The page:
7. Søren

    Senior Member

    Sep 2, 2006
    472
    28
    Hi,

    This will do it:

    Schematic
    [​IMG]

    Overlay
    [​IMG]
     
  8. jgerwitz

    Thread Starter New Member

    Aug 30, 2006
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    Soren,

    Can you explain how your circuit works and what it was originally used for? I'm not familiar with the IC 4093.

    Thank you.
     
  9. thingmaker3

    Retired Moderator

    May 16, 2005
    5,072
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    Good work, Soeren!

    When DCD goes low, o/p of IC1A is driven high. IC1B i/p is high until the capacitor charges enough to bring it below the schmidt trigger threshold. IC1B o/p will therefore be low for the same ammount of time.

    Datasheet for 4093: http://www.standardics.nxp.com/products/hef/pdf/hef4093b.pdf
     
  10. Søren

    Senior Member

    Sep 2, 2006
    472
    28
    Hi,

    Like a charm ;)

    Seriously... Not to ditch Thingmaker3's explanation, just to go a little "deeper":
    R1, D1 and D2 is input protection, since CMOS doesn't like it's inputs to go much above or below ist supply rails - sure, there is an equal circuit inside the beast, but since diodes usually fail short circuit, you don't want the internal protection to take a rap, as that would mean the death of the chip.

    C2 is merely decoupling and IC1C and IC1D, is just buffering the output, not really needed but just as well as leaving them static with their inputs connected to a supply rail.

    The work is done by the mono-flop (bistable multivibrator) consisting of IC1A, IC1B, C1 and R2.
    As T3 wrote, a low pulse on pin 2 will make the output high and since the cap was discharged initially, it's "other end" will go high as well toggling the output of IC1B (connected as an inverter).
    The output from IC1B keeps this state by holding pin 1 low, until the Cap is charged to about 2/3 of Vdd (the positive supply) and then reverts to its stable state.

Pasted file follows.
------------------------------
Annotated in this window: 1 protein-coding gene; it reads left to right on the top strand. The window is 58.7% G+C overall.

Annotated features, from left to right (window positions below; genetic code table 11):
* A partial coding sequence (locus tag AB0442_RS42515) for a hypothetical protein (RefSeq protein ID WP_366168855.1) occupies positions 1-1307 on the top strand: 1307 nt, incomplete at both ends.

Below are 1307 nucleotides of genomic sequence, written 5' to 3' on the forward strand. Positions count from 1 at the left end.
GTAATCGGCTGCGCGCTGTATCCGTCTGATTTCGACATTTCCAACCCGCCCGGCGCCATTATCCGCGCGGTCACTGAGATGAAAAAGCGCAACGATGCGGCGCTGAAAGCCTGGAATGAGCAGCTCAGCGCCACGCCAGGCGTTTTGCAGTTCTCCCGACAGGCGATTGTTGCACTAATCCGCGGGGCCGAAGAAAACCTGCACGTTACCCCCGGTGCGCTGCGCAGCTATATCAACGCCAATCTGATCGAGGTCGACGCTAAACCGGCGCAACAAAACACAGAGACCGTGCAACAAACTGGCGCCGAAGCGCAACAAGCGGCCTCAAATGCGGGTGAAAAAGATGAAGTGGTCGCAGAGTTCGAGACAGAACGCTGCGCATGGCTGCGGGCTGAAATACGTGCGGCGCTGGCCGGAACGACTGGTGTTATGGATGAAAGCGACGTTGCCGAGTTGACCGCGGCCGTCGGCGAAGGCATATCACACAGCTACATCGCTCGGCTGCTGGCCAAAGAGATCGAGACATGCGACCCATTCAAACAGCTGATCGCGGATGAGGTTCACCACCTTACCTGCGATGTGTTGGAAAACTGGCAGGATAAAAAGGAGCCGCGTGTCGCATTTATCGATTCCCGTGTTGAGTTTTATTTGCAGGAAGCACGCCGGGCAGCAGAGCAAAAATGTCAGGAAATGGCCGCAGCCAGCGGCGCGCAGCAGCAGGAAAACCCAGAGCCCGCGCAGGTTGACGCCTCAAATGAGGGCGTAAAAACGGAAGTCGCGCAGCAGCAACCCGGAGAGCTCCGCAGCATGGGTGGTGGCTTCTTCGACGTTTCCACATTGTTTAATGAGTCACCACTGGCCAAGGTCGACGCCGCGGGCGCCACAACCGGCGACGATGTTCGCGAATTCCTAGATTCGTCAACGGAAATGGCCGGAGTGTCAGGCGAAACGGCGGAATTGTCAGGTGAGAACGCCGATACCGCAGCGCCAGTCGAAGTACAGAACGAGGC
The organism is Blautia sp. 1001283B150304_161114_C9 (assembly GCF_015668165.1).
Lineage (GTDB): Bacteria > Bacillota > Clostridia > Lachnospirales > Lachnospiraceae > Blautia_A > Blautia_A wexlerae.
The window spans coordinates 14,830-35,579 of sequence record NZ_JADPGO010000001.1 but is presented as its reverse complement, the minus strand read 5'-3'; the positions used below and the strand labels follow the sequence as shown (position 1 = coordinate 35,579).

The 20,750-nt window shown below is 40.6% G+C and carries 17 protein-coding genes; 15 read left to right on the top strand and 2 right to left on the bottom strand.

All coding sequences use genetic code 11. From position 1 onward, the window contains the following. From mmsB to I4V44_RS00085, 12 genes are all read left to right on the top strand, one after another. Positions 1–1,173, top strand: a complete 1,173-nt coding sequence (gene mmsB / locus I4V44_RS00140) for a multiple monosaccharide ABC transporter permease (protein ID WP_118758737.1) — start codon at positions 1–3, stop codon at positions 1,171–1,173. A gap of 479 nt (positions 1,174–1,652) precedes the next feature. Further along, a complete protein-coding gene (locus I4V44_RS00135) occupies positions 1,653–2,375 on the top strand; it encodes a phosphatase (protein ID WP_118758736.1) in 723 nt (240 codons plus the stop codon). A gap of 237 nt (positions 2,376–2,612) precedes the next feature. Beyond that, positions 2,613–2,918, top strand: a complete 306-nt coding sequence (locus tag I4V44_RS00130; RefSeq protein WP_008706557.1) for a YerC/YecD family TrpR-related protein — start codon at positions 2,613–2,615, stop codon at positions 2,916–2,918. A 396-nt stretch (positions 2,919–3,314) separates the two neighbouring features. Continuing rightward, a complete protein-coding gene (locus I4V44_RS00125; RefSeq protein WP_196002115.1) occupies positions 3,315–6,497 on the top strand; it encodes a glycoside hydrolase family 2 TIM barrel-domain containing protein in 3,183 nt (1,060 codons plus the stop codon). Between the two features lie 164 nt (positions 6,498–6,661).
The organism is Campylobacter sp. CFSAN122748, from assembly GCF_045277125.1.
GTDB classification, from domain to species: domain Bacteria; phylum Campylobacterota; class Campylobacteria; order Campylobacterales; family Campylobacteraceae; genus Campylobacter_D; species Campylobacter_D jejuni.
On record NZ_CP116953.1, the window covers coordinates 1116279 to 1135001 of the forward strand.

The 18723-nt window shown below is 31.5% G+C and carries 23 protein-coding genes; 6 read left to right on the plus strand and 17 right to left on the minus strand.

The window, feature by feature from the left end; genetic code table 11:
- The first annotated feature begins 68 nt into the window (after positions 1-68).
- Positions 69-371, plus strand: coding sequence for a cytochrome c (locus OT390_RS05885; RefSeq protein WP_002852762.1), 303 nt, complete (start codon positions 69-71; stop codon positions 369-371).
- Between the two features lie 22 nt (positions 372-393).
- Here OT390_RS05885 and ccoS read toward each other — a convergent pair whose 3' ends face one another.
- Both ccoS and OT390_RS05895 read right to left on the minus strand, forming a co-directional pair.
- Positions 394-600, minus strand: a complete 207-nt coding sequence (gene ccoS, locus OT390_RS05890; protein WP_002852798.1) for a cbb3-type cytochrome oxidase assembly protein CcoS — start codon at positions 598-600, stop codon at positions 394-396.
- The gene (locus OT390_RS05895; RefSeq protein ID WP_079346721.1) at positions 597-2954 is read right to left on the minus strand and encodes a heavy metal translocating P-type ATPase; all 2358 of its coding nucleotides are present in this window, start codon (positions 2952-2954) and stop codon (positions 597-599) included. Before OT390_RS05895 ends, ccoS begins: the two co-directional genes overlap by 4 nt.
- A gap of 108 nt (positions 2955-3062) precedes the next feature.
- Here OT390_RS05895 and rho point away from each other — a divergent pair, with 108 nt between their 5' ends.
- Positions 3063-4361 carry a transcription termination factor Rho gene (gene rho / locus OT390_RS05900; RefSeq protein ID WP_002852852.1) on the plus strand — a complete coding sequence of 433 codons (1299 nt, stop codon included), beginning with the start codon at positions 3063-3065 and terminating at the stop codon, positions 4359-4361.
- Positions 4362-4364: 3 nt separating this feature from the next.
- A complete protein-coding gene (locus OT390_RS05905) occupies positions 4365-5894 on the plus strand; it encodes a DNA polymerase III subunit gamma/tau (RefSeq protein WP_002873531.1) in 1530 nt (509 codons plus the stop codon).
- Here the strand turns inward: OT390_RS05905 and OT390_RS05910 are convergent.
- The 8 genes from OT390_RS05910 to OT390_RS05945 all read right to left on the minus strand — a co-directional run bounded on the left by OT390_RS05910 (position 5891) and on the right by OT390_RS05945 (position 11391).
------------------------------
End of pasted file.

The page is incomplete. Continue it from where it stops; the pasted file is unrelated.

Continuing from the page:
The formula is: t = ln(2) * R * C
    Ln(2) is about 0.693 or for a quick but rough calculation use 0.7
    R and C in Ohms and Farads respectively.


    Not "was" but "will be"... You descide, since you'll be the original user :)


    It's like a 4011 only with Schmitt triggers on its inputs.
    A 4011 would work as well.

    They are Quad 2 input NAND gate IC's (Quad = there are 4 gates to a package)
     
  11. pebe

    AAC Fanatic!

    Oct 11, 2004
    628
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    Just a point worth mentioning. The EIA spec for RS232 gives limits for a received high as +3V to +25V, and for low as -3V to -25V.

    Soren's output will only give a low of 0v. Although it will probably be OK, the circuit that it drives *may* need a -ve low.
     
  12. Søren

    Senior Member

    Sep 2, 2006
    472
    28
    Hi,

    Sure, just like any 555 circuit - wont be much of a matter to add (or use) a line driver though, or to just feed it from +/-6V if possible - but until such measures are established as needed... No point in overdoing things :).

    Anyway, EIA/TIA-232 is the protocol with the most often wrangled specs, eg. most laptops doesn't swing negative.